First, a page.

The Chocolate Spoon Company’s venture into the realms of Asian cuisine was a bold move. And with House of Mandarin, it seems like a move well made.
While the success of The Sassy Spoon has firmly established The Chocolate Spoon Company in the patisserie and dessert space, with House of Mandarin, the group ventured in a new direction – Asian cuisine. The first restaurant, in Mumbai’s Bandra was launched in 2017, with the Powai outlet launched in 2019 and the third, at Pune’s Sheraton Hotel in 2021. Given that this was the group’s first foray into Asian cuisine, I was eager to see for myself what their interpretation of possibly one of the most popular cuisines in India was.
So, on an overcast monsoon afternoon, I found myself walking into a swanky building, aptly named Binge Central, on Powai’s posh Orchard Avenue. Bunched together with a number of other popular eateries, names that feature on the top of any foodie’s list in Mumbai, House of Mandarin is a rather large space decked in an interesting theme.
The first thing that strikes the eye as you walk in through the door is the number of varied seating options. There are four-seater tables that would work great for a working lunch, booths that can host a bunch of friends or a mid-sized Indian family, along with a private room that can host anything from a board meeting to a Christmas lunch. The bar, sadly, is a place for only mocktails for now as the license to serve alcohol is in the works.
As lunch hour drew close, a few guests started to filter in, and it was time for me to sample the menu. Menu checked through QR code on the phone, hands washed, I sat down to a serving of California Uramaki with asparagus, avocado, cucumber, and cream cheese. Unlike a lot of other sushi offerings in Mumbai, this one had a dash of a sauce that elevated the offering considerably. This was the first time I was trying vegetarian sushi, and I have to say, I was pleasantly surprised.
Next up was Chicken Hot and Sour Soup with Trumpet Mushroom. Aside from being a riot of flavours, the spicy and sour notes playing well off each other, the many textures of the ingredients made every mouthful interesting. Appetite whetted, it was time to turn to the wok tossed chicken with dried red chillies. The chicken was juicy and tender, the sweet sauce making a great combination with the red chillies, each bite.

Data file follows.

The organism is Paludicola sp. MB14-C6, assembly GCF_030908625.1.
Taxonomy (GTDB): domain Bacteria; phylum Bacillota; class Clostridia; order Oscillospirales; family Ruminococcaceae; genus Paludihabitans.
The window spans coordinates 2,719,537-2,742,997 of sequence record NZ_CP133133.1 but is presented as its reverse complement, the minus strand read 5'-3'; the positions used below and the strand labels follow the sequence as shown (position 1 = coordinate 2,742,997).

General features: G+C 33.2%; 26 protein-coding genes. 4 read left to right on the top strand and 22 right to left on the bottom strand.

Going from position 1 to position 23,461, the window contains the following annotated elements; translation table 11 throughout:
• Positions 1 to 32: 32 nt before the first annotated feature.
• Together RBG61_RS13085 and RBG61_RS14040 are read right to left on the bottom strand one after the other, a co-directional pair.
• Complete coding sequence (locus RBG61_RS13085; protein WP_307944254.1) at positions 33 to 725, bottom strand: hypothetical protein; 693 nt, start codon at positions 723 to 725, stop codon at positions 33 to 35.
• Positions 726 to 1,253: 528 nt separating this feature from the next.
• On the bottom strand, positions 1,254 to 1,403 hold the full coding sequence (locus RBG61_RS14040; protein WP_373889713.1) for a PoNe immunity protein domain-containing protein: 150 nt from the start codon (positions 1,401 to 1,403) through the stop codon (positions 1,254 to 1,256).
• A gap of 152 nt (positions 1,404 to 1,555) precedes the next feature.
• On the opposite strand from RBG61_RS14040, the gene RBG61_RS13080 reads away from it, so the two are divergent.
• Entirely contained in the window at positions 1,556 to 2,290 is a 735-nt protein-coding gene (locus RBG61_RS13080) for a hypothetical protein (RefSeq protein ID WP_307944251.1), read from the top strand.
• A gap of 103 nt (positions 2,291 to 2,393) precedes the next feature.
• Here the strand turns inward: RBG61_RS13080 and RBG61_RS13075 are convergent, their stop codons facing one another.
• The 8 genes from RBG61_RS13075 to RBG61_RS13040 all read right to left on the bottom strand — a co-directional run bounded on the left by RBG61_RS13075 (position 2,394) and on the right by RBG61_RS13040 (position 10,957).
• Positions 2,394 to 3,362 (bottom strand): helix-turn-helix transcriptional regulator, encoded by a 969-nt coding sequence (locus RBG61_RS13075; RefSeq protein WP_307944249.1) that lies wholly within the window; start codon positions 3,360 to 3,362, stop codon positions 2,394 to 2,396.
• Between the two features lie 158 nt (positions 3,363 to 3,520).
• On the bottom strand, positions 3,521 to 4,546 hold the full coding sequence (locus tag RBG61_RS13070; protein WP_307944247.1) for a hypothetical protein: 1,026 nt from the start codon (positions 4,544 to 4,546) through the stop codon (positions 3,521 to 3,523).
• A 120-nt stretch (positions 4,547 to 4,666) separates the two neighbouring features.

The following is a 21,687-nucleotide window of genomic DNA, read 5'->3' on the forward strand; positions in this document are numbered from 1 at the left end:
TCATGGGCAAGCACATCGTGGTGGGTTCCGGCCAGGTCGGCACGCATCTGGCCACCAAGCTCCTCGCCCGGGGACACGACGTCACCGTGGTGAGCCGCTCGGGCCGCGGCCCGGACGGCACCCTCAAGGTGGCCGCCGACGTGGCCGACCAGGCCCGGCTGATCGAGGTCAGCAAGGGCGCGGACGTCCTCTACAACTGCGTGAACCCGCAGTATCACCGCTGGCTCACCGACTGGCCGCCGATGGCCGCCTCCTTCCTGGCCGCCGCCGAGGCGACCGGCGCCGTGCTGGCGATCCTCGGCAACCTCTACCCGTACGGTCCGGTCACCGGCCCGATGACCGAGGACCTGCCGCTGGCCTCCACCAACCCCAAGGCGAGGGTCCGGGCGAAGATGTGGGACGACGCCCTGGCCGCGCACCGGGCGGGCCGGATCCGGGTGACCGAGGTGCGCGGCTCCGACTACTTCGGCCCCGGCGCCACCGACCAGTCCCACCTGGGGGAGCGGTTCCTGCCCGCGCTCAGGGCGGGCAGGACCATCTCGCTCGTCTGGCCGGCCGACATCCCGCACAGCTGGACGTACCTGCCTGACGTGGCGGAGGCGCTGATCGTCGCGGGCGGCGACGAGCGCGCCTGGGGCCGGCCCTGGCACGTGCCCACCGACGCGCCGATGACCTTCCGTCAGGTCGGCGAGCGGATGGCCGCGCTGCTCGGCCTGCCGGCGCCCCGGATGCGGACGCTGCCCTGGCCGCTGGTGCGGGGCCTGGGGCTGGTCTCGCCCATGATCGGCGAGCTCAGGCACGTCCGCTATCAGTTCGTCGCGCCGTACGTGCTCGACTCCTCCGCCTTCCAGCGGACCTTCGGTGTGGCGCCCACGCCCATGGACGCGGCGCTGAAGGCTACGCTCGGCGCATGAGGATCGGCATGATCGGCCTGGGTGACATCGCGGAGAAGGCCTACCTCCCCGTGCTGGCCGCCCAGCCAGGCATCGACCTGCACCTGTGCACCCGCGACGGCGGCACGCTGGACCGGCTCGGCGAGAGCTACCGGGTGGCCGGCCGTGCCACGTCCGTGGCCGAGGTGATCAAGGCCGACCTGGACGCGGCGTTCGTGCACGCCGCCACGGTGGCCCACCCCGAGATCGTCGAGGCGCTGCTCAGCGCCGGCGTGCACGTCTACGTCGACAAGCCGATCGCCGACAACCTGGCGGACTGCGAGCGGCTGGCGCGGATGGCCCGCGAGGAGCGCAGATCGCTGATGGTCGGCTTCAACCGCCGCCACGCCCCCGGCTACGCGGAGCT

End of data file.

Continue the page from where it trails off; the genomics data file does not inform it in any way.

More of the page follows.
And while I was wolfing down the last of the chicken, in came Chicken and Chilli Oil Dumplings. Tender and yet holding its shape well, a bite of the dumpling revealed moist meat on the inside but what really made a difference was the dipping sauce. If you like spicy, this would be your go-to option at House of Mandarin. I myself am quite a spice fiend but even I was compelled to take a sip of a tall glass of lemon ice tea to console my taste buds.
We weren’t done with appetisers yet. The final offering sounded most like a dish I would have to write off – Turnip Cake with burnt garlic and scallions. In the midst of delicious chicken dishes, turnip cake sounded quite ordinary. Until it arrived at the table. I was intrigued by how it looked, the presentation was top notch, the portion size too, perfect for two. And then I took the first bite. The crispy outer layer yielded mushy insides which melted on the tongue. The crunch of the burnt garlic and scallions added an entirely new texture and flavour to the dish. I was, to put it simply, blown away. Never in my life had I imagined something called turnip cake would make such an incredible impression on me.
While I was scooping up the last of the burnt garlic off the serving dish, the main course arrived. Wok-tossed Chicken in Black Bean Sauce and Veg Hakka Noodles. While the chicken was par for the course, especially with the proportions of sauce just right, it was again the vegetarian offering which stood out. The noodles were light, delicious and paired great with the black bean sauce running off the wok tossed chicken. It’s one of those dishes which has a comfort food kind of flavour on its own, something you can indulge a big bowl of in, but if it’s a special occasion and you want to make it interesting, you could pair it with a wide variety of mains just as well.
After this elaborate meal, saving room for dessert was quite the task but when I saw the sticky Toffee Pudding with caramel sauce, vanilla ice cream and candied ginger arrive, my brain sent my stomach some secret signal and voila, suddenly, there was room. Naturally, given that House of Mandarin is part of The Chocolate Spoon Company, the expectations were high.
Well, they were met and exceeded. The warm pudding, the cold ice cream, the indescribable tangy-sweet flavour of the candied ginger, it all added up to end the meal on a delicious high.
Overall, House of Mandarin has gotten Asian cuisine exactly how Indians like it. Their proportions are reasonable, they’ve crucially gotten the sauce-to-protein/veg ratio perfect and they have a wonderful balance of flavours which will appeal to most.
Being a dedicated meat and seafood eater, I wasn’t expecting such a wonderful performance from the vegetarian offerings, be it the sushi, the turnip cakes or the hakka noodles. But it really did change my perception of Asian vegetarian offerings. It’s a lovely space to be in as well, with the ability to cater to a broad spectrum of diners.
If you’re craving an Asian meal in that part of town, House of Mandarin, Powai, makes for a great dining destination, whether solo, with friends, family or even colleagues. And if you’re not in the mood to step out, there’s always direct delivery.
In conversation with Chef Rachel Goenka